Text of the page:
Treatment of small bowel neoplasms pictures electricity pylons

The treatment of the various types of neoplasms that arise in the small bowel will be reviewed here. The epidemiology, clinical manifestations, diagnosis, and staging of small bowel tumors are discussed separately. (See "Epidemiology, clinical features, and types of small bowel neoplasms" and "Diagnosis and staging of small bowel neoplasms".)

Surgery — Localized adenocarcinomas of the small bowel are best managed with wide segmental surgical resection. Resection of the primary and investing mesentery achieves surgical clearance of both the primary and the regional nodes at risk for metastases, and provides important staging information that impacts decisions regarding the need for adjuvant therapy (see below). However, resection of adequate mesentery may be limited by the proximity of the nodes or tumor to the superior mesenteric artery.

Pancreaticoduodenectomy is required for tumors involving the first and second portions of the duodenum. Some surgeons promote pancreaticoduodenectomy rather than wide local excision as a superior operation for all duodenal adenocarcinomas because of its more radical clearance of the tumor bed and regional lymph nodes [ 1,2]. However, this is not necessary for the following reasons:

●Unlike pancreatic cancers, which diffusely infiltrate into the surrounding soft tissues, the extension of duodenal adenocarcinomas into adjacent tissues is usually a more localized process, and tumor-free resection margins may be obtained without resection of adjacent organs and soft tissues. Because a negative margin is critical to a curative procedure, the margin status of the resected specimen must be confirmed on frozen-section and subsequent permanent histologic sections [ 1,3,4].

• Howe JR, Karnell LH, Menck HR, Scott-Conner C. The American College of Surgeons Commission on Cancer and the American Cancer Society. Adenocarcinoma of the small bowel: review of the National Cancer Data Base, 1985-1995. Cancer 1999; 86:2693.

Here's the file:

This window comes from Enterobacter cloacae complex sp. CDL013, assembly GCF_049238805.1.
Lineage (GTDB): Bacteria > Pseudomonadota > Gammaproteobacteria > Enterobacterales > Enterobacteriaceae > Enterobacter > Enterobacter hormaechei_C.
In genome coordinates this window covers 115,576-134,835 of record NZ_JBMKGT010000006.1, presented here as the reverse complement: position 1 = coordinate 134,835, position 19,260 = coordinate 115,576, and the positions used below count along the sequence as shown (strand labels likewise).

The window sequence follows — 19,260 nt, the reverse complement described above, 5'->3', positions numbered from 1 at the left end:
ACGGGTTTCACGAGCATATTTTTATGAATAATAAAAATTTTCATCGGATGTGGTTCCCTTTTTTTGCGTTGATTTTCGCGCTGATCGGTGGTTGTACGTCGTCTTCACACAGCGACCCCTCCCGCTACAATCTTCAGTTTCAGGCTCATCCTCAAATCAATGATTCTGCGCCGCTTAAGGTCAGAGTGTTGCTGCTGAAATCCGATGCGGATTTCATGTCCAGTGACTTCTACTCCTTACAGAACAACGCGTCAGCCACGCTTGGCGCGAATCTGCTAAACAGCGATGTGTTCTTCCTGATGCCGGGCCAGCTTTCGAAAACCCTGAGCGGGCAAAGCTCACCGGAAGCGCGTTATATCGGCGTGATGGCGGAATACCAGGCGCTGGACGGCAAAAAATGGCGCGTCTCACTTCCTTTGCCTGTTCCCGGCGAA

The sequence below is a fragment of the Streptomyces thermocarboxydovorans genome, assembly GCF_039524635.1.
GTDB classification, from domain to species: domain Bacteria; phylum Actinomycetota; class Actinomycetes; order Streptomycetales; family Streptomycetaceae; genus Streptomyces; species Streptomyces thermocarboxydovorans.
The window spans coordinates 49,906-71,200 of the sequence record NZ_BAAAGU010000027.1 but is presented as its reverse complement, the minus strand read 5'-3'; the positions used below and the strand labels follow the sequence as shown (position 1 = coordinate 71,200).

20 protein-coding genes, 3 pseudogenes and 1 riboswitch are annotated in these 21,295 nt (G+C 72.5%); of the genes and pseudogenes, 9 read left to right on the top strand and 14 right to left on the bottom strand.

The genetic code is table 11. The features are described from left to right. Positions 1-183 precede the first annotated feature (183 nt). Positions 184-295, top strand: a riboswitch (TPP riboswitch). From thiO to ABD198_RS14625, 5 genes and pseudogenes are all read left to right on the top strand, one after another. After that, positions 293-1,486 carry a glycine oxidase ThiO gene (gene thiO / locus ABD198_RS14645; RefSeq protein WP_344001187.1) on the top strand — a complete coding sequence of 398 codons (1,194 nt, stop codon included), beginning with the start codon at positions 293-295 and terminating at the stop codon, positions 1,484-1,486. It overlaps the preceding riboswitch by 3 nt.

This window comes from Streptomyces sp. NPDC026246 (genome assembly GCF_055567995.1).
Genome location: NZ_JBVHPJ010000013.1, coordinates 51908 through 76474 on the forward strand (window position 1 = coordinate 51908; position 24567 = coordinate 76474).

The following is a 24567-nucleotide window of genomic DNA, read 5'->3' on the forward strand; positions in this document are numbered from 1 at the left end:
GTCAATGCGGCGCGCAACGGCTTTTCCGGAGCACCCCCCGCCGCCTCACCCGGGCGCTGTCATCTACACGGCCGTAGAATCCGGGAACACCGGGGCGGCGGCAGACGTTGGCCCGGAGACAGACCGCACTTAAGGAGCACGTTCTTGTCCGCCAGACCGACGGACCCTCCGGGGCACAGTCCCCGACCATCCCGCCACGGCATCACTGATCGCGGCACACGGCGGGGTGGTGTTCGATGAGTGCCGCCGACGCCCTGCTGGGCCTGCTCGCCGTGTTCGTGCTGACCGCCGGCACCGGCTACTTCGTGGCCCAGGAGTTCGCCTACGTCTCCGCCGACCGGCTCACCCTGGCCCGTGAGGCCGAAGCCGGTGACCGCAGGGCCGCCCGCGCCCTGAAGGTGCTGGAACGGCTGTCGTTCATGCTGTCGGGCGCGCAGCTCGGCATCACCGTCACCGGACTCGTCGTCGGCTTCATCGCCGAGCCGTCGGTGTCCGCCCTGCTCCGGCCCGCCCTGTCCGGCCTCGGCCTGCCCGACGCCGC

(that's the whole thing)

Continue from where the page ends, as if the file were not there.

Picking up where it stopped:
• Ecker BL, McMillan MT, Datta J, et al. Adjuvant chemotherapy versus chemoradiotherapy in the management of patients with surgically resected duodenal adenocarcinoma: A propensity score-matched analysis of a nationwide clinical oncology database. Cancer 2017; 123:967.

• Nakayama N, Horimatsu T, Takagi S, et al. A phase II study of 5-FU/l-LV/oxaliplatin (mFOLFOX6) in patients with metastatic or unresectable small bowel adenocarcinoma (abstract). J Clin Oncol 32: 5s, 2014 (suppl; abstr 3646). Abstract available online at http://meetinglibrary.asco.org/content/130721-144 (Accessed on June 17, 2014).

• Enzinger PC, Zhu A, Blaszkowsky L, et al. Phase I dose finding and pharmacologic study of cisplatin (P), irinotecan (C), and either capecitabine (X) or infusional 5-FU (F) in patients with advanced gastrointestinal malignancies (abstract). Data presented at the 2005 ASCO Gastrointestinal Cancers Symposium, Miami, FL, January 27-29, 2005.

• Zaanan A, Gauthier M, Malka D, et al. Second-line chemotherapy with fluorouracil, leucovorin, and irinotecan (FOLFIRI regimen) in patients with advanced small bowel adenocarcinoma after failure of first-line platinum-based chemotherapy: a multicenter AGEO study. Cancer 2011; 117:1422.

• Gulhati P, Raghav K, Shroff RT, et al. Bevacizumab combined with capecitabine and oxaliplatin in patients with advanced adenocarcinoma of the small bowel or ampulla of vater: A single-center, open-label, phase 2 study. Cancer 2017; 123:1011.

• Nikou GC, Lygidakis NJ, Toubanakis C, et al. Current diagnosis and treatment of gastrointestinal carcinoids in a series of 101 patients: the significance of serum chromogranin-A, somatostatin receptor scintigraphy and somatostatin analogues. Hepatogastroenterology 2005; 52:731.